## python: convert a list of 1/0s to a list of boolean

In python 2

` bool_list = map(bool,int_list)`

In python 3:

` bool_list = list(map(bool,int_list))`

## Converting from a string to boolean in Python

Really, you just compare the string to whatever you expect to accept as representing true, so you can do this:

`s == 'True'`

Or to checks against a whole bunch of values:

`s.lower() in ['true', '1', 't', 'y', 'yes', 'yeah', 'yup', 'certainly', 'uh-huh']`

Be cautious when using the following:

`>>> bool("foo")`

True

>>> bool("")

False

Empty strings evaluate to `False`

, but everything else evaluates to `True`

. So this should not be used for any kind of parsing purposes.

## What is the most Pythonic way to convert 0 and 1 strings to boolean?

There are many ways, but I would like to propose the following:

`{'0': False, '1': True}[input_value]`

This has the advantage of raising an exception if you ever get a value different to what you expect (because of a bug, a malfunction, an API change etc).

All the other options presented thus far will silently accept any string as input.

## How to convert numbers into boolean in Julia?

The quick answer is that it seems like you want to test whether a value is non-zero or not and you can test if a number `x`

is non-zero like this: `x != 0`

. Whether a number is considered true or false depends on what language you're in, however; more on that below.

Having gotten the quick answer out of the way, we can talk about why. The docs say that `false`

and `true`

are numerically equal to zero and one. We can test this out ourselves:

`julia> false == 0`

true

julia> true == 1.0

true

You can see that the equality holds regardless of numerical type—integers or floats or wven more esoteric number types like complexes or rationals. We can also convert booleans to other types of numbers:

`julia> Int(false)`

0

julia> Float64(true)

1.0

We can convert those values back to booleans:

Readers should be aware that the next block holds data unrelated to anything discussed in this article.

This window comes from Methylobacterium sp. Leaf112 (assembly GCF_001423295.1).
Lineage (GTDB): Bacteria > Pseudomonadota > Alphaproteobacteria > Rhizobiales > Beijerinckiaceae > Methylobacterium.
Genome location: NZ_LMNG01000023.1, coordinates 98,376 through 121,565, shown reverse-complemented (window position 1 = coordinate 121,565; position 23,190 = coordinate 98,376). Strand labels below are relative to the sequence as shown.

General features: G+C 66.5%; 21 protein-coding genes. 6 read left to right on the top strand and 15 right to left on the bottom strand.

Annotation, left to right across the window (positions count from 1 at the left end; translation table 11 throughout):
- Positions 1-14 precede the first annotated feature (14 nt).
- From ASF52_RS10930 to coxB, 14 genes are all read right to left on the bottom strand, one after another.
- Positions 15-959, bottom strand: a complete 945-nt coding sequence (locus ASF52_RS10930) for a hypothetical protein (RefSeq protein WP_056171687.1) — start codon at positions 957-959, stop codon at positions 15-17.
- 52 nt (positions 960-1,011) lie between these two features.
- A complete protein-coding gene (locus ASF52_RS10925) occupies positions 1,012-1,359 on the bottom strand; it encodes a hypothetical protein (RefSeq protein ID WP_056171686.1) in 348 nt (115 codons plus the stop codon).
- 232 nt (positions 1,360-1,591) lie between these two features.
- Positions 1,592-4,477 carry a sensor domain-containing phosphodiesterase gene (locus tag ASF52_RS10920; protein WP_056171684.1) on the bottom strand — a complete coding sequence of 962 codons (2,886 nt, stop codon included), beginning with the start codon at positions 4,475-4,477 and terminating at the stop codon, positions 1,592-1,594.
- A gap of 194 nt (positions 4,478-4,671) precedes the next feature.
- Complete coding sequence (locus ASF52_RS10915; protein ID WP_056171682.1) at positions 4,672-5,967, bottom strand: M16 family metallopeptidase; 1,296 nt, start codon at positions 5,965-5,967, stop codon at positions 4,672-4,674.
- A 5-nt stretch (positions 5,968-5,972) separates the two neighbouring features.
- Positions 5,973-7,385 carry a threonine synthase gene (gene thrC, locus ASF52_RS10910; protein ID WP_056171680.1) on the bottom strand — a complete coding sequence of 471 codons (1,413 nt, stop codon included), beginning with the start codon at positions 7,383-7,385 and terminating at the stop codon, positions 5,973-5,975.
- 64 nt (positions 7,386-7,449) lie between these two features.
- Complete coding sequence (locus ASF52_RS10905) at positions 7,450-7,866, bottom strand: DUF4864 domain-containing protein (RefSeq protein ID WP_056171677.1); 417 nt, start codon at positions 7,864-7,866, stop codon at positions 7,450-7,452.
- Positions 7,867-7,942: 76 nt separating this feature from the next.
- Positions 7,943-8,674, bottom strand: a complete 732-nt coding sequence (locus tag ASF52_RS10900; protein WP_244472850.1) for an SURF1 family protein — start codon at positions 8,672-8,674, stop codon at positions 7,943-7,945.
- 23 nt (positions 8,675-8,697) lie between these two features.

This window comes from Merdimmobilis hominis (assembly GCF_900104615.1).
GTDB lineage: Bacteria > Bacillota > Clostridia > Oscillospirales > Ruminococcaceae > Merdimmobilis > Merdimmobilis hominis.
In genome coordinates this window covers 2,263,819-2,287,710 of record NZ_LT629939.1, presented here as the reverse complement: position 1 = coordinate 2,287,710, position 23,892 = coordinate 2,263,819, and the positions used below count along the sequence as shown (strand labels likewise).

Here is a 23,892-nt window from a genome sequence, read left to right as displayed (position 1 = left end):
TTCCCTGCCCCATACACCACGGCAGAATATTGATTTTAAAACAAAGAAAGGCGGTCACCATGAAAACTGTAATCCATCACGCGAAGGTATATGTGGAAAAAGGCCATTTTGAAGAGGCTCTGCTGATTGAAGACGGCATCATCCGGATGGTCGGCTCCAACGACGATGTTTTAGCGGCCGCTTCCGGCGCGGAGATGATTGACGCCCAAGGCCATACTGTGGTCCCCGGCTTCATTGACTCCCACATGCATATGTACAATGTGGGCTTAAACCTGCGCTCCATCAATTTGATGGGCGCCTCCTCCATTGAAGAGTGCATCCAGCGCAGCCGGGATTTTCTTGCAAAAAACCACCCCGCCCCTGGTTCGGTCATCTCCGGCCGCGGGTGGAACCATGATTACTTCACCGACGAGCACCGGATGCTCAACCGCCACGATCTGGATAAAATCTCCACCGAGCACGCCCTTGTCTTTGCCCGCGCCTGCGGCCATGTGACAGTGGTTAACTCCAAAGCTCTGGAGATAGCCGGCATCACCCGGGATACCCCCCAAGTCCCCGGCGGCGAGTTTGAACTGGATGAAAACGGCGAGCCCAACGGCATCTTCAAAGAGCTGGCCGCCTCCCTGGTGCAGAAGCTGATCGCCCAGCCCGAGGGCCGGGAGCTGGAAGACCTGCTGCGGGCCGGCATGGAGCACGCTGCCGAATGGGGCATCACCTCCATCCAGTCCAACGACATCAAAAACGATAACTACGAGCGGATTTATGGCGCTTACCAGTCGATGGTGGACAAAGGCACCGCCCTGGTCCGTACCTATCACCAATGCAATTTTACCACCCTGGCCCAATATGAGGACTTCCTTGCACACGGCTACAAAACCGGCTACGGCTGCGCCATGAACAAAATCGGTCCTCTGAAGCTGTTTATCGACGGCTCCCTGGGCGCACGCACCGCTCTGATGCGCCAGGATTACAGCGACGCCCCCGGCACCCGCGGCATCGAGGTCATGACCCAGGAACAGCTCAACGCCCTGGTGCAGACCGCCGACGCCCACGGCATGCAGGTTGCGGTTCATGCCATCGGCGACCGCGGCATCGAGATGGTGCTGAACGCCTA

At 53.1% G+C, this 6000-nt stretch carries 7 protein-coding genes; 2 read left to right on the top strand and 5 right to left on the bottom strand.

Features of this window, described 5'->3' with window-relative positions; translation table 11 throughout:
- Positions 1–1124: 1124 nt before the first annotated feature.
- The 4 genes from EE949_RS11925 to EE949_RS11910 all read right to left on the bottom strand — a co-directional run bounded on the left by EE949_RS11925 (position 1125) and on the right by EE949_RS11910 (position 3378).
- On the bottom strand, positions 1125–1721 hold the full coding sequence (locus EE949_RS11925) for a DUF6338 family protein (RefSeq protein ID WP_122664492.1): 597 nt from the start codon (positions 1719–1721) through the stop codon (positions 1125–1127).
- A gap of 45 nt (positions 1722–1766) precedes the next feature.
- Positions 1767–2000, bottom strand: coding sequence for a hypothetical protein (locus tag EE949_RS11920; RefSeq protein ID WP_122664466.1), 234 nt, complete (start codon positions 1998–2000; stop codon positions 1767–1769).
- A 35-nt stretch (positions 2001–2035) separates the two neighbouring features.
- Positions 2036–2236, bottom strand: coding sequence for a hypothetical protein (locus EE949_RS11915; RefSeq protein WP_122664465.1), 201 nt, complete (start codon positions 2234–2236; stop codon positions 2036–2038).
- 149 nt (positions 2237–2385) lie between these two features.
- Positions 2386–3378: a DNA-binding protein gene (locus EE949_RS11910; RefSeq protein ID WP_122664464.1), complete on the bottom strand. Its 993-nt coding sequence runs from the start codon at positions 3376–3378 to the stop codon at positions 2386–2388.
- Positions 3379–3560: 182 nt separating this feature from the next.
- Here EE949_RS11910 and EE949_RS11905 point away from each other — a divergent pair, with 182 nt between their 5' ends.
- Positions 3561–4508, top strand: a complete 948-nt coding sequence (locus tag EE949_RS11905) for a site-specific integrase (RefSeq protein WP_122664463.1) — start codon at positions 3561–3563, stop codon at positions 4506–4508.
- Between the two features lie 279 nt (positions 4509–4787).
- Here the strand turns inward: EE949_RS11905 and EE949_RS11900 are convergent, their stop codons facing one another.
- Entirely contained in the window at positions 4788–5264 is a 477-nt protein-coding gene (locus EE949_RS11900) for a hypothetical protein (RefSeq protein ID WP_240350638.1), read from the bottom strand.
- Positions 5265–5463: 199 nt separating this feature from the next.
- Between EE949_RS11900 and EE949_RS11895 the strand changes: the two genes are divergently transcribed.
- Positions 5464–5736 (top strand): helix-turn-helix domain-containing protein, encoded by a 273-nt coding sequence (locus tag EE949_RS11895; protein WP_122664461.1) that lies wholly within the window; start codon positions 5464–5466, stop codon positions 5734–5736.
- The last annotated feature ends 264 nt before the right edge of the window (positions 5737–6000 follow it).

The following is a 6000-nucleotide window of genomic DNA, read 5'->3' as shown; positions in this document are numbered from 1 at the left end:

`julia> Bool(0)`

false

julia> Bool(1.0)

true

What you can't do is convert a number that isn't equal to zero or one to boolean:

`julia> Bool(5)`

ERROR: InexactError: Bool(5)

That is because the `Bool`

type can only represent the values zero and one exactly and trying to convert any other numeric value to `Bool`

will give an `InexactError`

. This is the same error you get if you try to convert a float that isn't integer-valued to an integer type:

`julia> Int(5.0)`

5

julia> Int(5.5)

ERROR: InexactError: Int64(5.5)

Or an integer to a smaller type that isn't big enough to represent that value:

`julia> Int8(123)`

123

julia> Int8(1234)

ERROR: InexactError: trunc(Int8, 1234)

The exact same thing is happening here: `Bool`

is not big enough to represent the value 5, so you get an error if you try to convert the value 5 to `Bool`

.

The convention that many languages use for truthiness of numbers is that values that represent zero are falsey and values that represent no-zeros are truthy. Note that there is no sound mathematical reason for this: zero is not false and non-zero numbers are not true; it's just a convention that comes from the C programming language, which doesn't have a boolean type and uses this convention for treating integers as true/false in conditionals. This convention is far from universal, however, as there are popular languages that don't follow it: in Lisps and Ruby, for example, all numbers are truthy. I wrote a post recently on the Julia discourse forum about differing notions of truthiness in different languages and why Julia rejects truthiness and instead requires you to write out an explicit condition like comparison with zero for numbers, or non-emptiness for collections.

Since the condition you actually want to check is whether a number is equal to zero or not, that's just what you should do: explicitly compare the number to zero by doing `x != 0`

. This will evaluate to a boolean value: `true`

if `x`

is non-zero and `false`

if `x`

is equal to zero. There's a predicate function that does this as well: `iszero(x)`

checks if `x`

is zero, which can be handy if you want to e.g. count how many zero or non-zero values there are in a collection:

`julia> v = rand(-2:2, 100);`

julia> count(iszero, v)

18

julia> count(!iszero, v)

82

## how to convert number < 1 from string to float python

Using `str.replace`

**Ex:**

`a = '0,0127'`

print(float(a.replace(",", ".")))

**Output:**

`0.0127`

### Related Topics

How to Delete Tkinter Widgets from a Window

How to Convert Data from Txt Files to Excel Files Using Python

How to Determine Whether a Pandas Column Contains a Particular Value

Using Regex to Get the Value Between Two Characters (Python 3)

How to Extract the Substring Between Two Markers

How to Set Automatically the Width of a Column in Xlsxwriter

Python: Opencv - Selecting Region of an Image

How to Close a Program Using Python

Python: Scaling Numbers Column by Column With Pandas

How to Call a Django Function on Button Click

Pandas Dataframe Calculations With Previous Row

Use Variable as Key Name in Python Dictionary

How to Get the Sum of a CSV Column List to Print

Sub Totals and Grand Totals in Python

Make a Batch File Run a Python Code With Arguments